Australia Mulls Federal-Level POC Tax for Online Gambling
Australia, still finalizing a revamp of its online gambling laws that will soon bring an end to the majority of the online-poker services offered to its players, is also now reported to be considering a nationwide point-of-consumption tax (POC) that could end up raising the overall tax bite taken from the country’s online sports-betting operators.
Such a federal-level POC tax would address some of the territorial inequities under current Australian gambling laws, according to the country’s Federal Treasurer, Scott Morrison. Morrison commented on the topic to Aussie political-beat outlets on the POC matter late last week, among several issues currently on the Treasury’s virtual plate.
“We were able to agree, subject to state and territory governments’ conferring again with their cabinets — and with the reservation of the Northern Territory — to move forward to prepare a proposal for a nationally consistent approach to (a) point of consumption tax on online gaming,” said Morrison, according to the Australian.
“Now this is a very important issue both from a revenue perspective but frankly more important from a social perspective. And we all agreed that it was necessary to work on a nationally consistent approach. Already in South Australia there is legislation that’s dealing with this and so that provides a good starting place to look at models.
“But a nationally consistent approach … around harm minimisation is necessary. This is not about raising revenue for revenue’s sake.”
The mentions of South Australia (pro-POC) and the Northern Territory (definitely anti) and the alignment of Morrison’s office with the pro-POC side is telling. South Australia has already approved a POC tax, with a 15% rate, which goes into effect this summer. In response to that move, several licensed operators have moved or expanded their official headquarters to the Northern Territory, which offers a lower licensing fee and, to date, no POC levy.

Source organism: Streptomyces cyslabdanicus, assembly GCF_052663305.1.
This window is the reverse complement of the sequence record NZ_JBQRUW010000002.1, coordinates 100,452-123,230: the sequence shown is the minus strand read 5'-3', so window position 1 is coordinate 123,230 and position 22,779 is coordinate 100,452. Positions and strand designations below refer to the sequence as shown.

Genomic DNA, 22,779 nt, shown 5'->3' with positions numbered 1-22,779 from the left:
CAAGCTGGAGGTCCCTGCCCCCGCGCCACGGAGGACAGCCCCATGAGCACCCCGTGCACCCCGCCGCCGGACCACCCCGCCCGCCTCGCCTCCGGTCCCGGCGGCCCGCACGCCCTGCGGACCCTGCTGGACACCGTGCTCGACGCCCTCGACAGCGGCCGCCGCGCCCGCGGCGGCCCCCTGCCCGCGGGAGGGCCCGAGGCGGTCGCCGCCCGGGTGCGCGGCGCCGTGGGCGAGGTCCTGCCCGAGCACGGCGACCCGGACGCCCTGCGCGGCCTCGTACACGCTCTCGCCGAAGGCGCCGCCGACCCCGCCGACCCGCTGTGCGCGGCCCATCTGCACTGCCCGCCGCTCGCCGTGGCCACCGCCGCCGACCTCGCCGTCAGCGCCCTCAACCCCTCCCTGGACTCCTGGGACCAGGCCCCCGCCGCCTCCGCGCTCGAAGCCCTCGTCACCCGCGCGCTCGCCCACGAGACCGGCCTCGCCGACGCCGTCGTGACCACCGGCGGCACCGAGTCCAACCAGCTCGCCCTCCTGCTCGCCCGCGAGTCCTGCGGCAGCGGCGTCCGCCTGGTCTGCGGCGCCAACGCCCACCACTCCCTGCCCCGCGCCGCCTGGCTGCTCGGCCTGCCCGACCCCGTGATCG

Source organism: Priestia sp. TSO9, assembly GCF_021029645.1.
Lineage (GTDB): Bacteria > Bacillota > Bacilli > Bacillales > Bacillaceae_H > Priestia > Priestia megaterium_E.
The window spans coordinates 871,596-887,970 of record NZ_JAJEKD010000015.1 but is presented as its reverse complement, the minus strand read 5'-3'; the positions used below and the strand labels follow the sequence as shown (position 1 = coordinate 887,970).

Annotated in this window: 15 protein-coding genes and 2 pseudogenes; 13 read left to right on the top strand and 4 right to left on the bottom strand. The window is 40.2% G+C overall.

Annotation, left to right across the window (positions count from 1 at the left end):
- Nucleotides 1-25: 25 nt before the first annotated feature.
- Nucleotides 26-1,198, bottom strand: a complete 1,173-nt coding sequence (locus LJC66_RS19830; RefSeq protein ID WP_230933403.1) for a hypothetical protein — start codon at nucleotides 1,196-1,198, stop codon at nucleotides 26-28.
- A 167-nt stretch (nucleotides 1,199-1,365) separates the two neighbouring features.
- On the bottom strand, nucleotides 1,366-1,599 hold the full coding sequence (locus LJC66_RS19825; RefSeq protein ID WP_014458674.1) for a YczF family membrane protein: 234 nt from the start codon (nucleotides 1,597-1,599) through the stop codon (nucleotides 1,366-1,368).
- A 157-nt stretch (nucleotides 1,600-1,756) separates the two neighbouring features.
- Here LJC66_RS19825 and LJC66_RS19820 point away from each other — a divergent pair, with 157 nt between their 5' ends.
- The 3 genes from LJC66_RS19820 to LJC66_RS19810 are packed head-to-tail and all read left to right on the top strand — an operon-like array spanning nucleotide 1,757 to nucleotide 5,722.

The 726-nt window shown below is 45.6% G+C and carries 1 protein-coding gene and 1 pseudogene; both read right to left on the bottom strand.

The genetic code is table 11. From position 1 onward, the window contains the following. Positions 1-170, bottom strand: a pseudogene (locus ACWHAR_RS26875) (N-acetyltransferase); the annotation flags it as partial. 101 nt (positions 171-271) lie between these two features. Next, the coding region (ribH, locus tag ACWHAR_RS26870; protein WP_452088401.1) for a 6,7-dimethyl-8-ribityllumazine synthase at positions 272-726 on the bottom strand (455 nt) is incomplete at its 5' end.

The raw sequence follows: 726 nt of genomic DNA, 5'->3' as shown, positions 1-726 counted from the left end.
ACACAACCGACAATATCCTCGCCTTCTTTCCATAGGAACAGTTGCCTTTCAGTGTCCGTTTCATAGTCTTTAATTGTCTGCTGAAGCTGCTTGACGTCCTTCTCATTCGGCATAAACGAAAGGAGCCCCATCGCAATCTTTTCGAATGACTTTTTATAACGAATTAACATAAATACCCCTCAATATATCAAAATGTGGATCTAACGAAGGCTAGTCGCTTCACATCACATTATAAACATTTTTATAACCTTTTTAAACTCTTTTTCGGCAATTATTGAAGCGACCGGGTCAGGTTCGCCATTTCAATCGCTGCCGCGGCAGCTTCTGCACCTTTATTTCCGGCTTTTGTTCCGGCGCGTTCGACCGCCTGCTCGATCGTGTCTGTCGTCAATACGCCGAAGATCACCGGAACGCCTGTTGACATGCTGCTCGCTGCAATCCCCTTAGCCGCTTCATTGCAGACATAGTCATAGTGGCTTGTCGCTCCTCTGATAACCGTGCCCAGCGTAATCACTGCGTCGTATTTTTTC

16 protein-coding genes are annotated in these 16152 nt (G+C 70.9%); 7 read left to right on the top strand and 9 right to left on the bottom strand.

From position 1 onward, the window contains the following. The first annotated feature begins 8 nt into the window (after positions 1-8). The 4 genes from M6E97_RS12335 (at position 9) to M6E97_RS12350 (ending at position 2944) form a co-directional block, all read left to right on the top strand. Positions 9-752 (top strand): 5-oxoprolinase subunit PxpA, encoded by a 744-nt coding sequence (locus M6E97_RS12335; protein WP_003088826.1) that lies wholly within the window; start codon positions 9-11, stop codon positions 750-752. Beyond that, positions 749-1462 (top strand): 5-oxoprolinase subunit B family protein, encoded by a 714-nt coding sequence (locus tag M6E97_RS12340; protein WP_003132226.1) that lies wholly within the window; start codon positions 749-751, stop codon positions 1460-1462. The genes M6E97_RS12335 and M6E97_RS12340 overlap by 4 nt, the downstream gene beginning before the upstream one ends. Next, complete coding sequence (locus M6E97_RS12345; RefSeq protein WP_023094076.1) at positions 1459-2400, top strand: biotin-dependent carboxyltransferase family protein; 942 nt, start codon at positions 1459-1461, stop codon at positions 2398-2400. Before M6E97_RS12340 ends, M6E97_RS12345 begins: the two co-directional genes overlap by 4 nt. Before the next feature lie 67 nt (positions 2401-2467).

The move of Australia’s licensed operators to the Northern Territory in search of tax breaks in many ways mirrors the European experience, where dozens of the region’s largest firms relocated to Gibraltar for much the same reason. Yet as the European firms have already learned (and as the Australian-based operations are finding out), such tax loopholes tend to be temporary.
Whether or not Morrison’s line about “harm minimalisation” is a frozen buffalo chip isn’t the point. (Hint: It is, and it’s a tasty one.) This one’s all about the money, and Australia’s federal officials appear to mimic the South Australia state-level approach.
One can expect that when all is said and done, Australia as a country will enact a 15-20%, nationwide POC tax. This will be done despite a great hue and cry by the country’s officially licensed sports-betting operators. In the past, those operators have raised the specter of a lot of business being siphoned off by unregulated sites, who — according to the argument — can and will be able to offer better lines to punters based on their no-tax overhead.
The government’s response to that is likely to be sadly predictable as well. Rather than trim back the expected POC rates, certain factions will likely increase their push for an Australia-wide blacklist. Despite the obvious technical problems and likely fruitlessness of the approach, that’s still an ideal for folks such as Senator Nick Xenophon, who played a prominent role in the pending ban against online poker in the country. Ultimately, all of Australia’s licensed gambling operators are likely to be maneuvered between a rock and a hard price, with the increased tax bite the almost inevitable outcome of this process.